NSW Stamp Duty reform

The NSW Government this week has announced significant changes to stamp duty to be paid by first home buyers of newly built homes.

Property Council acting NSW executive director Belinda Ngo said the NSW Government’s announcement represents a “win-win” for first-home buyers and the housing construction sector. The changes in stamp duty are not only targeted at assisting first home buyers enter the property market but also support the construction of new homes

From 1 August 2020, any new home purchased by a first home buyer, with a price equal to or under $800,000, will qualify for a full stamp duty exemption. Under these reforms, for a new home purchase of $800,000, the purchaser will receive a stamp duty saving of $31,335.

For new home purchases above $800,000 but equal to or less than $1,000,000, increased stamp duty concessions will apply. Any purchase above $1,000,000 will not receive any stamp duty relief.

Further, the stamp duty threshold on vacant land will increase from $350,000 to $400,000 with increased stamp duty concessions on purchases from $400,000 to $500,000.

The NSW Government has predicted that over 6000 first home buyers will benefit from the changes.

These reforms are expected to remain in force for 12 months, ending 1 August 2021 and are made available for first home buyers in addition to the recently introduced $10,000 First Home Owner Grant, discussed here.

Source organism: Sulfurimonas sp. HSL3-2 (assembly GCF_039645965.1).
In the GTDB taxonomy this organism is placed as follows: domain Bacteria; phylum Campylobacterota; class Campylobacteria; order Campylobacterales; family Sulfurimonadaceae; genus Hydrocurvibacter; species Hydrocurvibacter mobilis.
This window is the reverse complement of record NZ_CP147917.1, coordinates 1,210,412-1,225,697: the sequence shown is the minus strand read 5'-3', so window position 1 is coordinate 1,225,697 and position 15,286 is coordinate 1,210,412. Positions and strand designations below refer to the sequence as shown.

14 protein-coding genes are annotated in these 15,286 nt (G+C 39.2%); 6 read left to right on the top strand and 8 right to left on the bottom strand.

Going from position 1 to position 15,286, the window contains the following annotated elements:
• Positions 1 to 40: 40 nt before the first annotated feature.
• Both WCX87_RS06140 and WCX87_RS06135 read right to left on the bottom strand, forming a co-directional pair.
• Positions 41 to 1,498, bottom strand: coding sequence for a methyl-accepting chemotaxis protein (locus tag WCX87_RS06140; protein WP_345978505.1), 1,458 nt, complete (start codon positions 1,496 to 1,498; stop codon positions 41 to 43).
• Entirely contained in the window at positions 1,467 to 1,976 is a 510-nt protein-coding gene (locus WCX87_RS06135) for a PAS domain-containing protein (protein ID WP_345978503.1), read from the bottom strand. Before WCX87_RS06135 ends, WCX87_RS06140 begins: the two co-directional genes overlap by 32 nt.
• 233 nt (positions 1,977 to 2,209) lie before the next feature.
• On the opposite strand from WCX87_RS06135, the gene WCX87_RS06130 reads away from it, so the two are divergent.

The NSW Government has provided the following indicative table that outlines the changes and savings for eligible first home buyers:

While NSW Premier Gladys Berejiklian has stated that “Thousands of people will see their bank balances benefit from this change – it will help get more keys into more front doors of more new homes,”, not all are so confident. Many have sighted the difficulty of purchasing a new home in greater metropolitan Sydney for less than $800,000 meaning the reforms may have little impact.

The changes comes after the NSW Government’s yearlong tax review proposed that State Governments should work with the Commonwealth to abolish inefficient taxes including stamp duty and recoup the losses through broad-based land taxes and raising the rate GST.

Only time will tell if the reforms to stamp duty can provide the much needed boost to the State’s real estate and construction sectors or if by providing further incentives it will add to the housing affordability issue in NSW and particularly in Sydney.

Henry William Lawyers can assist with any related enquires. Feel free to contact our people:

Ron Zucker +61 410 590 111

Vincent Tripodina +61 408 228 108

Chelsea Woodward +61 404 065 899

Anna Polhill +61 431 174 352

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